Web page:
As you progress through your degree, it is important that you continue to develop your reading skills.
Writing Competitions This blog highlights competitions that offer cash prizes or other recognition, opportunities to submit non-solicited manuscripts, and other outlets for the writer, technical writer, legal analyst, critical thinker.
I'd like to share some highlights from an article I found while researching that question. This article was written for teachers of ESL graduate students, and it contains excellent insights for any scholarly writer: Edwards, Teaching Foreign LL. Legal Scholarship, 51 J. It's an article that has utility for both foreign LL.
It's a quick read and well worth the effort; you can find it at HeinOnline, and in a text and periodicals search through your computer assisted legal research sources e.
Both Matthew Edwards and other authors I have read on this subject have given me the general insights I develop below: Writers of seminar papers, papers for competitions, and law journal articles must "own" their material, bringing their own mind and insights to bear on the writing.
Academic integrity standards require it. Scholarly insight does not develop in one day's work. It's important to begin and continue a steady scholarly writing schedule, to allow fajans and falk scholarly writing apa insights to develop, and to allow the mind to process the new content.
It's also important to use draft opportunities to clearly delineate any content you have borrowed from other scholars' writing -- this will keep your teacher and student editor focused on helping your improve your own thinking and writing, rather than on wondering whether they should uncover sources not attributed in your draft.
Be very clear about what part of the paper is your thinking, and what part of the paper is derived from another source. You need to provide citations for both exact phrases which must be quoted and for general organizational and structural ideas which must be cited.
In a draft mode, give the citation your best shot, but clearly footnote, end note [or note in a bracket, highlight, etc. Make sure that any draft clearly identifies those pieces of the article that are the result of "cut and paste" research, which is a method that is fraught with some considerable danger.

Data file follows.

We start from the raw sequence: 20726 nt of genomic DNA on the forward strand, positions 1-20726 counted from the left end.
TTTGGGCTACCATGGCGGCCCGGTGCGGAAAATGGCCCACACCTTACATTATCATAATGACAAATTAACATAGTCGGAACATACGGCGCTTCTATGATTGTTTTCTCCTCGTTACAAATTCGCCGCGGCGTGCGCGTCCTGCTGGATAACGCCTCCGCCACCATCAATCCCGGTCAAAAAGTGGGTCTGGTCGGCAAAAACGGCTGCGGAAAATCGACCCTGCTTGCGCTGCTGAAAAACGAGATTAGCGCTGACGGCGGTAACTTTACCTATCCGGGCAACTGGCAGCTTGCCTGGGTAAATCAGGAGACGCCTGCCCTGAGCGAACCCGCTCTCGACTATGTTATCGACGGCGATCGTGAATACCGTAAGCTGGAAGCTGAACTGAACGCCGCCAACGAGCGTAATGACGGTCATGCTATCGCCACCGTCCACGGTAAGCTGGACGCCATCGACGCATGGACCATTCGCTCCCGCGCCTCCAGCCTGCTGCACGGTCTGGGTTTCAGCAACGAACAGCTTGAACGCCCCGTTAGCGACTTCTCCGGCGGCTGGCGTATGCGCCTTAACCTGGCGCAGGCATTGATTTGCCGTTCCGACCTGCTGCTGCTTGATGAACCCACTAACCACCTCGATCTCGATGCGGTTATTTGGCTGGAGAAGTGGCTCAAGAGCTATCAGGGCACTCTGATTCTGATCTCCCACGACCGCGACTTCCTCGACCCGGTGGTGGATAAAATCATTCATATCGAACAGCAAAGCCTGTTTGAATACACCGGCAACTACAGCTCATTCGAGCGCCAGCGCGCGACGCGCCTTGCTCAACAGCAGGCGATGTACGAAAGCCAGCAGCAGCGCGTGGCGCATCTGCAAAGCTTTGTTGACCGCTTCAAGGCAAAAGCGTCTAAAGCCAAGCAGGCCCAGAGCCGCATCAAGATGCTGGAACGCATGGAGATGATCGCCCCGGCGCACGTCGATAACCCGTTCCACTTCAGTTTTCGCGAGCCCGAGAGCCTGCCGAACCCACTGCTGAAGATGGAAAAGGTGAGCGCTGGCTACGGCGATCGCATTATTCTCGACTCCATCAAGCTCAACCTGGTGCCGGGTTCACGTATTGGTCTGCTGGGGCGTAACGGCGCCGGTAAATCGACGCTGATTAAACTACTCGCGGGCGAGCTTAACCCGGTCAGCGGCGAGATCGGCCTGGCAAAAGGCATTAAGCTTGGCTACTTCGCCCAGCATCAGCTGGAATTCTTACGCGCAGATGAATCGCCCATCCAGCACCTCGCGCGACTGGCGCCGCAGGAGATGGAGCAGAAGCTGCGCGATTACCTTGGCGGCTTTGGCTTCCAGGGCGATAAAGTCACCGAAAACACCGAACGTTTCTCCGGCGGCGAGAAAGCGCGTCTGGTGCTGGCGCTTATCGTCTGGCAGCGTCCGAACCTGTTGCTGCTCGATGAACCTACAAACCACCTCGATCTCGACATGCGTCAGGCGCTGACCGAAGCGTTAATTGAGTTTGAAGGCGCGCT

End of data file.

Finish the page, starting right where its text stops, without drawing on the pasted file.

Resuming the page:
Only gingerly, and with great care, should a writer use a word processing cut and paste feature as she conducts computer research. Writers who do use the cut and paste feature should develop the habit of placing that material in some sort of red-letter format and quote it to keep clear of any claim that someone else's scholarship appears in work submitted for academic credit or for publication.
The very best practice is to print out a hard copy of the material and read it carefully, noting in the margins the insights you bring to your reading of the text.
Identify on the front page of the source how you have learned of the source, and find a way to acknowledge both sources in your submitted work product. Even from the hard-copy reading and handwritten notes, take care to note the source of quoted and paraphrased language, because U.
The very reading of the article, especially when coupled with the reading of additional articles, will prompt your own insights and develop scholarly questions that will be exciting and stimulating and conducive to original thinking.
You will begin to see themes and differences and begin to synthesize the material that addresses your thesis. This is the start of thinking that is unique to you. For a good discussion of how this process works, see: Falk, Against the Tyranny of Paraphrase:Fajans, Elizabeth, Falk, Mary R.
SUMMARY Fajans, Elizabeth is the author of 'Scholarly Writing for Law Students: Seminar Papers, Law Review Notes and Law Review Competition Paper (Aip Conference Proceedings)', published under ISBN and ISBN A frequently recommended book entitled Scholarly Writing for Law Students: Seminar Papers, Law Review Notes, and Law Review Competition Papers by Elizabeth Fajans & Mary R.
Falk (KF F35 ) is available on reserve at the library circulation desk. Scholarly Writing for Law Students, Seminar Papers, Law Review Notes and Law Review Competition Papers (Coursebook) Elizabeth Fajans Mary Falk.
West Academic. Scholarly Writing for Law Students by Fajans and Falk; •!Academic Legal Writing by Volokh; or •!Scholarly Writing: Ideas, Examples, and Execution by Clark and Murray. Attendance and Participation. Much of what you will learn in this class is derived both from class instruction and class discussion.
Directions will be given during each class. role of footnotes in scholarly writing.
Try to avoid using footnotes to write another, independent paper or to argue with yourself. Above all, do not allow the “tail to wag the dog” by making • E.
Fajans & M. Falk, Scholarly Writing for Law Students: Seminar Papers, Law Review Notes, and Law Review Competition Papers (2d. ed. ). ∗Elizabeth Fajans & Mary R. Falk, Scholarly Writing for Law Students 3 (3rd ed.
). Characteristics of Good Scholarly Work* Good Scholarly Writing Factually Correct APA. Uploaded by.
Encee Mian. 1. Format of the Memorial (1) Uploaded by. JohnPaulRomero.